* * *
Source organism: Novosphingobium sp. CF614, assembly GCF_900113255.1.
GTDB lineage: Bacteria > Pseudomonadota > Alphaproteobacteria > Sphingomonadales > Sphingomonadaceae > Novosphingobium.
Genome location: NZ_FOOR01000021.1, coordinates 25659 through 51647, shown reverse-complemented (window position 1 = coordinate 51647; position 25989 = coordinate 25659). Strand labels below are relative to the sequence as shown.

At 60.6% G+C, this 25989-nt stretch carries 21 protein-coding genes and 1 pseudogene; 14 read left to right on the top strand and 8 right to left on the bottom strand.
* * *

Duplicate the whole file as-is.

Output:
Source organism: Novosphingobium sp. CF614, assembly GCF_900113255.1.
GTDB lineage: Bacteria > Pseudomonadota > Alphaproteobacteria > Sphingomonadales > Sphingomonadaceae > Novosphingobium.
Genome location: NZ_FOOR01000021.1, coordinates 25659 through 51647, shown reverse-complemented (window position 1 = coordinate 51647; position 25989 = coordinate 25659). Strand labels below are relative to the sequence as shown.

At 60.6% G+C, this 25989-nt stretch carries 21 protein-coding genes and 1 pseudogene; 14 read left to right on the top strand and 8 right to left on the bottom strand.